Friday, October 14, 2011

entertainme: reviews "footloose" and "the big year"


Remakes can be a tricky thing. Some movies more than others seem sacred like “Back to the Future,” “The Way We Were” and “Grease.” Before seeing the new remake of “Footloose” I would have said this film belongs in that category as well. And I was wrong. Happily wrong.  “Footloose” was a touchstone to a generation in the 80’s. Kevin Bacon’s ‘angry dance’ is one we all remember. You just can’t remake a film like this but thankfully director Craig Brewer (“Black Snake Moan” and “Hustle & Flow”) decided to take this on.

I’ll get to the point quickly here. Yes, see this film. Yes, you will like as much as the original. If you were a fan of the music, you’ll be pleased to know that Brewer found a clever way to keep the original “Footloose” theme song. It’s still there. It’s still good but the rest of the music has been updated in a fresh way. Featuring Kenny Wormald ("Ren MacCormack") and Julianne Hough ("Ariel Moore")  in the lead roles, “Footloose” (2011) is the story of a city kid, Ren McCormack making his mark in the small town where he moves to live with his aunt and uncle after his mom’s death. Hough is Ariel, the preacher’s daughter who struggles against living in the shadow of her dead brother. In a town where Rock n’ Roll is banned and there is a curfew, what is left to do but dance, of course.  And dance, they do. Both Wormald and Hough have dancing backgrounds which make this film thoroughly enjoyable to watch.

Stealing this film, however, is Miles Teller (“Rabbit Hole”) as Willard, Ren’s best friend. (You’ll remember Chris Penn in the role in the original 1984 version.) With his unique humor and country boy attitude Willard is the guy you want as your wingman. I caught up with Miles recently and we talked about his role in this iconic remake.

The Happygirl: Hi Miles. Let’s talk about the original film. Have you seen it?

Miles Teller: I have never seen it.  I have seen clips of Chris Penn and the dance montage. I did the play in high school. The first proper play I did in high school was “Footloose.” I played Willard.

HG: Did anything change really from the high school play to the film?

MT: I was 5’1” and 120 pounds the first time (laughs). Willard is still one of my favorite characters to play. I was excited to revisit it.

HG: Willard stole the role with comedy. Is this part of your personality or from Craig (the director.)

MT: Thank you. I think it is a marrying of my acting style and his control. The town I grew up in in Florida is like 6000 people. Willard is a good ole boy. This idea you have with a guy in overalls and cowboy boots. I’m Willard.

HG: What do you look for in a role?

MT: Good writing. I don’t think I purposely search out comedy, drama. I would do pretty much anything if I thought the character was interesting and the writing is good. You shouldn’t hear the lines when you watch a movie.  In “Project X” I think the character’s ends up being my own name.

HG: Can you tell us about “Project X”?

MT: (laughs) NOTHING. Really. It’s called “Project X” for a reason and I think I’ve said some things in the past and I’ve gotten me the wag of the finger. It is pretty much what you have maybe seen online. The cast is mostly relative unknowns. I think they are going for the surprise factor. Todd Phillips is the executive producer.

HG: People can get nervous before an audition or a job interview and you clearly nailed this. How do you psych yourself up before an audition?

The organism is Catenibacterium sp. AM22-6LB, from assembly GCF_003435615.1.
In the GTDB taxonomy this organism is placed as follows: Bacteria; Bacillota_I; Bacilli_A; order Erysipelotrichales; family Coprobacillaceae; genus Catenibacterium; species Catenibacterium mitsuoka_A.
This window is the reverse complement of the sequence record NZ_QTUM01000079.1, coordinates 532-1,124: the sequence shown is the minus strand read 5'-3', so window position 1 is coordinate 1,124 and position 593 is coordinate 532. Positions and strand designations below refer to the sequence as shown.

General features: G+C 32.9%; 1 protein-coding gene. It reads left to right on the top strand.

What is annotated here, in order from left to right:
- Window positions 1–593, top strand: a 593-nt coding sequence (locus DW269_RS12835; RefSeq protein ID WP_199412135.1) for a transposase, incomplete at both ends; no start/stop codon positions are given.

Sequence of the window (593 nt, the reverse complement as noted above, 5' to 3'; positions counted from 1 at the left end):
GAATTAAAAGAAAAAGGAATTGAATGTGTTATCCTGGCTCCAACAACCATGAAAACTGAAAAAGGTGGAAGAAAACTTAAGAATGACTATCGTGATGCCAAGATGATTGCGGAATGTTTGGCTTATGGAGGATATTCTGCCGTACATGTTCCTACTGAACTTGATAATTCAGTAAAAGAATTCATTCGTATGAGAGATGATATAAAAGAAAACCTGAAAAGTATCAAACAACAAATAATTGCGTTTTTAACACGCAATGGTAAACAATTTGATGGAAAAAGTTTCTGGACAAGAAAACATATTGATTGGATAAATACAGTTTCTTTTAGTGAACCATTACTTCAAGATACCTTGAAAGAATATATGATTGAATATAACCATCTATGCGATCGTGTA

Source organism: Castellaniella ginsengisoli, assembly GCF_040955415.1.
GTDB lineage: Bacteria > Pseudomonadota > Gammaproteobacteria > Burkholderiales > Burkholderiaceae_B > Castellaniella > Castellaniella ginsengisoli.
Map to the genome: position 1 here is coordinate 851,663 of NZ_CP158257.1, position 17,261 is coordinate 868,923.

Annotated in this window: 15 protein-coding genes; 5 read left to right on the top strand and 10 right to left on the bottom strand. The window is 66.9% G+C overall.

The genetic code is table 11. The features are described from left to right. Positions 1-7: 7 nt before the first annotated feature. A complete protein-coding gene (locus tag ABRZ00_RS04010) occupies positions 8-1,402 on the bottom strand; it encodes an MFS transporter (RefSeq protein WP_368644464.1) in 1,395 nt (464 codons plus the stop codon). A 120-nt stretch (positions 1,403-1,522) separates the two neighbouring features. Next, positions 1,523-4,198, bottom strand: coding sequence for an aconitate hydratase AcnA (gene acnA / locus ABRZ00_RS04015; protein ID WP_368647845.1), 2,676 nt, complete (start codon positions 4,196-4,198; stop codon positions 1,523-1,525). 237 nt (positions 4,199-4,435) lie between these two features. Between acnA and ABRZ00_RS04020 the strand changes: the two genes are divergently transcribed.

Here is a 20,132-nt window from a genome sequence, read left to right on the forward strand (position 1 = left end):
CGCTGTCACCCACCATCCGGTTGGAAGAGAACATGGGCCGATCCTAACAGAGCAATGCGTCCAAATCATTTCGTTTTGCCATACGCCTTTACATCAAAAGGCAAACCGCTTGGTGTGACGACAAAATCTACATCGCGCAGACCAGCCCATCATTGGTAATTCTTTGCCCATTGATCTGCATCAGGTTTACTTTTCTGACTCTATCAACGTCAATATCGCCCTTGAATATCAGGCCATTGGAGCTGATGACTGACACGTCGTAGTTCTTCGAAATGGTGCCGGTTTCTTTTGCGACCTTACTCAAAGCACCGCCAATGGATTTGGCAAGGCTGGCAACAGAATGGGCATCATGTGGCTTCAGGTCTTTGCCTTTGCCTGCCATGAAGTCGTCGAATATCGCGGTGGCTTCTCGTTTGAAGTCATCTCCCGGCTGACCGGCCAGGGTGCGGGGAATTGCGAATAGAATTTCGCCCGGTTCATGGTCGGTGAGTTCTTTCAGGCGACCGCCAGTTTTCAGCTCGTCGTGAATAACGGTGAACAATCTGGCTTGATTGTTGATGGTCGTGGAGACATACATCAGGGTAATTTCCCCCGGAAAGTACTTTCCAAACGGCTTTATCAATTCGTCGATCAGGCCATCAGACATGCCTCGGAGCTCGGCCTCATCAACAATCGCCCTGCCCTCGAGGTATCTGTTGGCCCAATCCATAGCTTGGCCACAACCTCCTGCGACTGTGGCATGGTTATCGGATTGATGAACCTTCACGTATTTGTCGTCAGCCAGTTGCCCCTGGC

MT: I think the fear and the nerves are absolutely good things. Once you reject the feelings of nervousness, when you don’t have complete control of a situation, you need to accept what is going on and you can turn these things around to work for you. Every audition I go on I am super nervous but when you get in a room that part of your mind shuts off. When you do a really good performance you do the scene and you think OK. You want to be as unselfconscious as you can. I psych myself up by feeling like I am very prepared. If you phone it in you feel crappy. Be prepared and enjoy it.

HG: What were you most concerned about for this film acting or choreography?

MT: Oh, this is going to come across as pompous but I was not concerned about the choreography because my character can’t dance at all. I’ve seen Chris Penn’s evolution in the original. He goes from not being able to dance to you know adequately.  I knew it wouldn’t be too complicated. I am pretty confident in my dancing. I don’t do what Kenny or Julianne does in any way. I do have actually rhythm, though. I play drums. When I go out to a bar I feel like I am the best dancer. I am a groover man.

I actually auditioned for Ren. Laray Mayfield (Casting) said “I think you could make a pretty good Ren but if you could do a southern accent I think you’d make a perfect Willard.” From there I was the only person they saw for the role.  I we excited about it. I was a little worried about nailing the southern accent even though I grew up in the Gulf of Mexico in Florida which is super southern. People don’t believe that Florida is really that south. I mean come on. Rebel flags, mud tires. We floated down rivers with gators. I’ve been hog hunting. . .

HG: Wait. You go hog hunting?

MT: (laughs) Yeah. I don’t know what it’s supposed to be. It is supposed to be legit. You wait around for the hogs. . . We had a tent and two hunting dogs and we would hear a hog and the dogs would go running but we would wait scared inside the tent. These hogs are like 300 pounds! I don’t know what it was supposed to be. We just waited for something to happen. I’m just glad it didn’t because I am sure we were very underprepared.

HG: So, you hid from the hogs? (laughs)

MT: (laughs) Yeah, man. I personally was not trying to find a hog or have a hog find me.

HG: (laughs) I don’t think that’s how hog hunting is supposed to work.

MT: It’s definitely not what hog hunting is supposed to be. (laughs)